Climate change is compounding the problem. We are already witnessing more protracted and intense droughts, less predictable rainfall, floods, and the climate-related spread of pests, like the plague of desert locusts that devastated crops in eastern Africa in 2019. Dependence on rain-fed farming systems is a risk multiplier for Africa. Modeling reported by the International Panel on Climate Change points to potential yield losses in the range of 10-30% for food staples like maize, sorghum, and millet.

Many of the policies and technologies needed to close Africa’s yield gap and address climate threats are well-known. CGIAR, the world’s largest global agricultural research organization, has developed high-yield, climate-resilient, and pest-resistant seeds tailored for agro-ecological conditions across Africa. More than two million smallholder farmers are already growing drought-resistant maize varieties, raising their yields by 20-30%.

The African Rice Center has produced more than 80 new rice varieties. These include early-maturing seeds which provide a source of food with higher protein content than standard varieties in the pre-harvest hunger period. Yields are comparable to those in Asia. Evaluations find that farmers – many of them women – adopting these seeds are, in some cases, doubling their income. In Senegal, novel rice varieties are slowly clawing back market share from imported rice, creating new value-chains and rural jobs – and displacing imports used in jollof.

But new seed technologies can realize their full potential only if they are part of an integrated response. Farmers also need access to affordable capital, fertilizer, and productive infrastructure like irrigation, energy, and extension services. As matters stand, Africa’s farmers – notably women – are poorly served in all these areas. And while the African Union’s Comprehensive Africa Agriculture Development Program, initiated in 2003, provides a plan of action, it has an abysmal delivery record.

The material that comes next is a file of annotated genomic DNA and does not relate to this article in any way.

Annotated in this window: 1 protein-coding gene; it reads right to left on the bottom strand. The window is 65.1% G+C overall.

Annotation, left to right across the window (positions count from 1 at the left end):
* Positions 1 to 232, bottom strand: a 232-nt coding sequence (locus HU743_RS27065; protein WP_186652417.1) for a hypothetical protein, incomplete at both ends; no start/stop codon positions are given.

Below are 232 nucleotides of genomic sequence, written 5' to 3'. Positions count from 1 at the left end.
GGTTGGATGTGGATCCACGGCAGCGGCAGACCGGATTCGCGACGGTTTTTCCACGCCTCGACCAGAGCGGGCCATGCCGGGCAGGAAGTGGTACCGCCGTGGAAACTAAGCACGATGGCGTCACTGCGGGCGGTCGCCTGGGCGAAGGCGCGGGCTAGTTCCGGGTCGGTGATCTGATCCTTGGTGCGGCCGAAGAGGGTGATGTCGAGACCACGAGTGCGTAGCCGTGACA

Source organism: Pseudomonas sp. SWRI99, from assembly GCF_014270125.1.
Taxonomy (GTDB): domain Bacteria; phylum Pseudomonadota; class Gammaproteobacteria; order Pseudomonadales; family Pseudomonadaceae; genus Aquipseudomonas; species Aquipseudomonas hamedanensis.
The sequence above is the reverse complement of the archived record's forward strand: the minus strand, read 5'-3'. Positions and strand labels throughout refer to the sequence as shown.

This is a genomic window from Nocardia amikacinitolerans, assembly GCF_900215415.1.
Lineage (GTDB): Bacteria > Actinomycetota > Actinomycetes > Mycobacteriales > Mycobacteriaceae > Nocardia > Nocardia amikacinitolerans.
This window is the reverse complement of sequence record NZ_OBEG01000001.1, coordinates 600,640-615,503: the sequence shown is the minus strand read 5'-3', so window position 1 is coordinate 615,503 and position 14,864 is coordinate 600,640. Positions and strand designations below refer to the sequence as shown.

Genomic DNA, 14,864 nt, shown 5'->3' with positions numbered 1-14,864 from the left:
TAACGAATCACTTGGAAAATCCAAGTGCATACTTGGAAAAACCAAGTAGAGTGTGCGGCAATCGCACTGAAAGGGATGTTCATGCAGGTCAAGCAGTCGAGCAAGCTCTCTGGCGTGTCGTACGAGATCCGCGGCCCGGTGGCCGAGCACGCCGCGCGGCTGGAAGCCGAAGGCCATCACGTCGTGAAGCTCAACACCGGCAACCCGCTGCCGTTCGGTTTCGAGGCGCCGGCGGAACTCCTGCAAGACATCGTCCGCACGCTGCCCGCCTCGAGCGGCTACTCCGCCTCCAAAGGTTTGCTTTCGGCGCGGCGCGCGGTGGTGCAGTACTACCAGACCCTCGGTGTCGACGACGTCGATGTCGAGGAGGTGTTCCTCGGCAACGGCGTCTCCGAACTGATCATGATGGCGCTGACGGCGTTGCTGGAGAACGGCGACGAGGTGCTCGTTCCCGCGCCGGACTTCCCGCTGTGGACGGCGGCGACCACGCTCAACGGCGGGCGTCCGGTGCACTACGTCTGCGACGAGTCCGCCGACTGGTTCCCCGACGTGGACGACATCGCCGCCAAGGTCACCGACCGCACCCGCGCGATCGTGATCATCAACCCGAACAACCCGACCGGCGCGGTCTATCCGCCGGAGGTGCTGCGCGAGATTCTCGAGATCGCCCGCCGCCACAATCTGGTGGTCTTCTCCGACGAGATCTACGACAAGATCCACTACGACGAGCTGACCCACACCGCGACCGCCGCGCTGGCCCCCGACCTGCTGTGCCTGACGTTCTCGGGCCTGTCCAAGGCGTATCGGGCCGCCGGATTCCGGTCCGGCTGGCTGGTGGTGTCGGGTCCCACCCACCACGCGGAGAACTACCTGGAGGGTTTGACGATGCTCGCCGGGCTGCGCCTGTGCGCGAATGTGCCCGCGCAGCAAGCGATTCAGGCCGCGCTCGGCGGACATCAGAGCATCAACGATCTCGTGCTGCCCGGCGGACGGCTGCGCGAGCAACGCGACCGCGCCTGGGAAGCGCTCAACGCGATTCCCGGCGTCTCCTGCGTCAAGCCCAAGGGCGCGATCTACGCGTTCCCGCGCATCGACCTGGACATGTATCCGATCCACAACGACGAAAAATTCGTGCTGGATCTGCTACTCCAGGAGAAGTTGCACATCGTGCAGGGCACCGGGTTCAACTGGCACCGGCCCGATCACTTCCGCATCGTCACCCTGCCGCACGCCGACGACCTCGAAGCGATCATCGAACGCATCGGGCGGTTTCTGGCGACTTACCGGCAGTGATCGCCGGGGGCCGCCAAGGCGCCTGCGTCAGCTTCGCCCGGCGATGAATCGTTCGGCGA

Connecting the dots between food self-reliance and social protection can create win-win scenarios. As the School Meals Coalition points out, millions of African schoolchildren are unable to learn because of hunger. Providing them with nutritious food from local producers would simultaneously combat malnutrition, improve learning, and create predictable markets for farmers, attracting the investment needed to raise productivity. The Kenyan government has already set a benchmark, pledging to provide universal school meals by 2030.

At a food summit in Dakar, Senegal, earlier this year, African leaders pledged to build more self-sufficient, resilient, and equitable food systems, and to restore “food sovereignty.” While Africa’s farmers have heard such pledges before, let’s hope that this time they will be implemented.

By Kevin Watkins

Kevin Watkins, a former CEO of Save the Children UK, is a visiting professor at the Firoz Lalji Institute for Africa at the London School of Economics.